Master of Business Administration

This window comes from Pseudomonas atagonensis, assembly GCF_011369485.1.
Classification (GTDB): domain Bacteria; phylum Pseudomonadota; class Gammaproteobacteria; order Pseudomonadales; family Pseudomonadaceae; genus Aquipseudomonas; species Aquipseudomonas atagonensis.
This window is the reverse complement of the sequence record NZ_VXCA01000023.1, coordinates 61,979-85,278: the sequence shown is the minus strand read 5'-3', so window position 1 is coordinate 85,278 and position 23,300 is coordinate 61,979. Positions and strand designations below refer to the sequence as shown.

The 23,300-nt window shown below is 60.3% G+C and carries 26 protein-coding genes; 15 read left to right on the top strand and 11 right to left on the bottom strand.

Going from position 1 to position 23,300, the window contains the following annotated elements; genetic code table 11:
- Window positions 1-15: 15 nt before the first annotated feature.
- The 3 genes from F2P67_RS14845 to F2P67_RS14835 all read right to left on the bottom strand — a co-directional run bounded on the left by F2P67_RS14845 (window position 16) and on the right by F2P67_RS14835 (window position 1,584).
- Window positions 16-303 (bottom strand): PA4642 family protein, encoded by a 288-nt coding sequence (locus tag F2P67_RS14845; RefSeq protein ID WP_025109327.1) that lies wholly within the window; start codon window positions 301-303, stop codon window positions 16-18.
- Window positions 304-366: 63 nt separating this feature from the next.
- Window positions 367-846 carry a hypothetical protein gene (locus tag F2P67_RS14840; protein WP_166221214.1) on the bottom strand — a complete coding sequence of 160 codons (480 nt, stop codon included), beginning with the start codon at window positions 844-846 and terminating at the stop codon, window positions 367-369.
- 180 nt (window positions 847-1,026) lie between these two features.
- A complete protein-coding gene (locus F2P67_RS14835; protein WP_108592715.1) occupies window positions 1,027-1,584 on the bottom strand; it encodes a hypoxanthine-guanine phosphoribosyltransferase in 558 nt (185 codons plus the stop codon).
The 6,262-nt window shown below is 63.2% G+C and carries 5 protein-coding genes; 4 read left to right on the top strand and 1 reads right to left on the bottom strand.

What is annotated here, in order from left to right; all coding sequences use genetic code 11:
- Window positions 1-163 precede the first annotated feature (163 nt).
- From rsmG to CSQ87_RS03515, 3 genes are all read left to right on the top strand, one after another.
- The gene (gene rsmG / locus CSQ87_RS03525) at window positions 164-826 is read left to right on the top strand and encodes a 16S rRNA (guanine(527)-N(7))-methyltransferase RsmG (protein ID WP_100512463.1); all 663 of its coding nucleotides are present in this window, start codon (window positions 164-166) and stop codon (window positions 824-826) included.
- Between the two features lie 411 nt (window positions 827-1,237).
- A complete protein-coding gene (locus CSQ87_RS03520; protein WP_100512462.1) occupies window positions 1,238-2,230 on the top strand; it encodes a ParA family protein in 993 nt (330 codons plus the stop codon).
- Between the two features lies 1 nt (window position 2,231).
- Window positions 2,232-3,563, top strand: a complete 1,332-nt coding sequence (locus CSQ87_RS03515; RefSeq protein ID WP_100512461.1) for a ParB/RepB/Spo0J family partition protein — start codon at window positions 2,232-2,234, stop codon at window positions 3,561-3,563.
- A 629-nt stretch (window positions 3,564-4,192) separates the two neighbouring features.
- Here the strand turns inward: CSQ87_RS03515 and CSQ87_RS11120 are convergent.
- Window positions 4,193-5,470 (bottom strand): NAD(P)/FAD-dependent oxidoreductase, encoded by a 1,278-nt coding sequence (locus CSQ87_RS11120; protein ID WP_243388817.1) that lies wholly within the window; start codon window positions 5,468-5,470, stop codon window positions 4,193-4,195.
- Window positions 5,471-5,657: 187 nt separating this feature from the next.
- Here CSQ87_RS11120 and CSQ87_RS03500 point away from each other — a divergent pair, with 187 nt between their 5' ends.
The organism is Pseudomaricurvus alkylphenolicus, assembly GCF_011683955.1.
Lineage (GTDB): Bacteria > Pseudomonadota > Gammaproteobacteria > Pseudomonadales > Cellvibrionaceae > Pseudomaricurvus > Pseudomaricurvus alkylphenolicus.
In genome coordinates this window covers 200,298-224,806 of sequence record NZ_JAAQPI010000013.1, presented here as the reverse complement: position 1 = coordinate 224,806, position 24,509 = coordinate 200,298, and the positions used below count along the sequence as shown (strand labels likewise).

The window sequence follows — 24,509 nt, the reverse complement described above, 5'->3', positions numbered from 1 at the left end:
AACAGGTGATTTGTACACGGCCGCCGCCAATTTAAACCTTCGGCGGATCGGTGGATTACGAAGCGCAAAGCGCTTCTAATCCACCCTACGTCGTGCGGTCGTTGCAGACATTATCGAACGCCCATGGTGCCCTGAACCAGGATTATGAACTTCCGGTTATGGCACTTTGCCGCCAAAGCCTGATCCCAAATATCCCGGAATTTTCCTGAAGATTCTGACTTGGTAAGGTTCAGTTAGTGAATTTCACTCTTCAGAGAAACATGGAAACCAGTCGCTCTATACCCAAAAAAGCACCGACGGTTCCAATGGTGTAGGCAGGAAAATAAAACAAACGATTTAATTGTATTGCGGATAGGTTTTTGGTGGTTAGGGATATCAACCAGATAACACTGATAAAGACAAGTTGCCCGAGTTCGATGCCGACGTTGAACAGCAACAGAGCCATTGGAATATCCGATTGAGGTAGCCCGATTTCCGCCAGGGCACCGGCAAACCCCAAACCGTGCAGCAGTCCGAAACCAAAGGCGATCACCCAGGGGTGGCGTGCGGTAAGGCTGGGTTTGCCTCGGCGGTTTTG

The Master of Business Administration (MBA or M.B.A.) is a master's degree in business administration, which attracts people from a wide range of academic disciplines. The MBA designation originated in the United States, emerging from the late 19th century as the country industrialized and companies sought out scientific approaches to management. The core courses in the MBA program are designed to introduce students to the various areas of business such as accounting, finance, marketing, human resources, operations management, etc. Students in MBA programs have the option of taking general business courses throughout the program or can select an area of concentration and focus approximately one-fourth of their studies in this subject. Accreditation bodies exist specifically for MBA programs to ensure consistency and quality of graduate business education. Business schools in many countries offer MBA programs tailored to full-time, part-time, executive, and distance learning students, with specialized concentrations. Accreditation Business schools or MBA programs may be accredited by external bodies which provide students and employers with an independent view of their quality, and indicate that the school's educational curriculum meets specific quality standards. The three major accrediting bodies in the United States are Association to Advance Collegiate Schools of Business (AACSB), which accredits research universities, the Accreditation Council for Business Schools and Programs (ACBSP), which accredits universities and colleges, and the International Assembly for Collegiate Business Education (IACBE), all of which also accredit schools outside the US. The AACSB, the ACBSP, and the IACBE are themselves recognized in the United States by the Council for Higher Education Accreditation (CHEA). MBA programs with specializations for students pursuing careers in healthcare management also eligible for accreditation by the Commission on the Accreditation of Healthcare Management Education (CAHME). In the United States, an MBA program may also be considered accredited on the institutional level. Bodies that accredit institutions as a whole include the Council for Higher Education Accreditation (CHEA): Middle States Association of Colleges and Schools (MSA), New England Association of Schools and Colleges (NEASCSC), Higher Learning Commission of the North Central Association of Colleges and Schools (HLC), Northwest Commission on Colleges and Universities (NWCCU), Southern Association of Colleges and Schools (SACS), and Western Association of Schools and Colleges (WASC). Accreditation agencies outside the United States include the Association of MBAs (AMBA), a UK based organization that accredits MBA, DBA and MBM programs worldwide, government accreditation bodies such as the All India Council for Technical Education (AICTE) that accredits MBA and PGDM programs across India, the Council on Higher Education (CHE) in South Africa, the European Quality Improvement System (EQUIS) for mostly European and Asian schools, and the Foundation for International Business Administration Accreditation (FIBAA) in Europe. Basic types of MBA programs Two-year (Full Time) MBA programs normally take place over two academic years (i.e. approximately 18 months of term time). For example in the Northern Hemisphere beginning in late August/September of year one and continuing until May of year two, with a three to four month summer break in between years one and two. Students enter with a reasonable amount of prior real-world work experience and take classes during weekdays like other university students. Accelerated MBA programs are a variation of the two year programs. They involve a higher course load with more intense class and examination schedules. They usually have less "down time" during the program and between semesters. For example, there is no three to four month summer break, and between semesters there might be seven to ten days off rather than three to five weeks vacation. Part-time MBA programs normally hold classes on weekday evenings, after normal working hours, or on weekends. Part-time programs normally last three years or more. The students in these programs typically consist of working professionals, who take a light course load for a longer period of time until the graduation requirements are met. Executive MBA (EMBA) programs developed to meet the educational needs of managers and executives, allowing students to earn an MBA or another business-related graduate degree in two years or less while working full time. Participants come from every type and size of organization – profit, nonprofit, government – representing a variety of industries. EMBA students typically have a higher level of work experience, often 10 years or more, compared to other MBA students. In response to the increasing number of EMBA programs offered, The Executive MBA Council was formed in 1981 to advance executive education. Distance learning MBA programs hold classes off-campus. These programs can be offered in a number of different formats: correspondence courses by postal mail or email, non-interactive broadcast video, pre-recorded video, live teleconference or videoconference, offline or online computer courses. Many schools offer these programs. Blended learning programs combine distance learning with face-to-face instruction. These programs typically target working professionals who are unable to attend traditional part-time programs. Dual MBA programs combine MBA degree with others (such as an MS, MA, or a J.D., etc.) to let students cut costs (dual programs usually cost less than pursuing 2 degrees separately), save time on education and to tailor the business education courses to their needs. Some business schools offer programs in which students can earn both a bachelor's degree in business administration and an MBA in four or five years. Mini-MBA is a term used by many non-profit and for-profit institutions to describe a training regimen focused on the fundamentals of business. Mini-MBA programs are typically non-credit bearing programs that require less than 100 hours of total learning. Admissions criteria Most programs base admission on the Graduate Management Admission Test (GMAT), significant work experience, academic transcripts, essays, references or letters of recommendation and personal interviews. The Graduate Record Examination (GRE) is also accepted by some schools in lieu of the GMAT. Some schools are also interested in extracurricular activities, community service activities and how the student can improve the diversity of and contribute to the student body as a whole. All of these qualifications can be important for admission; however, some schools do not weigh GMAT scores as heavily as other criteria, and many distance learning schools do not require the GMAT for admission. In order to achieve a diverse class, business schools also consider the target male-female ratio and local-international student ratios. Depending on the program, type and length of work experience can be a critical admissions component for many MBA programs. Many top-tier programs require five or more years of work experience for admission. Program content Most top MBA programs cover similar subjects within their core required courses. For information about the typical content of an MBA program's core curriculum, see the overview at the Wikiversity MBA topic page. MBA programs expose students to a variety of subjects, which students may choose to specialize in a particular area. Students traditionally study a wide breadth of courses in the program's first year, then pursue a specialized curriculum in the second year. Full-time students typically seek an internship during the interim. Typical specializations include: accounting, economics, entrepreneurship, finance, international business, management science, marketing, operations management, organizational behavior, project management, real estate, and strategy, among others. Many individuals choosing a specialized field of study, such as real estate or accounting, are well-suited for their respective industries through pursuing a Master of Real Estate Development or Master of Science in Accounting degree, for example. Other specialized programs include Master of Science in Finance, Master of Science in Information Systems, Master of Science in Supply Chain Management.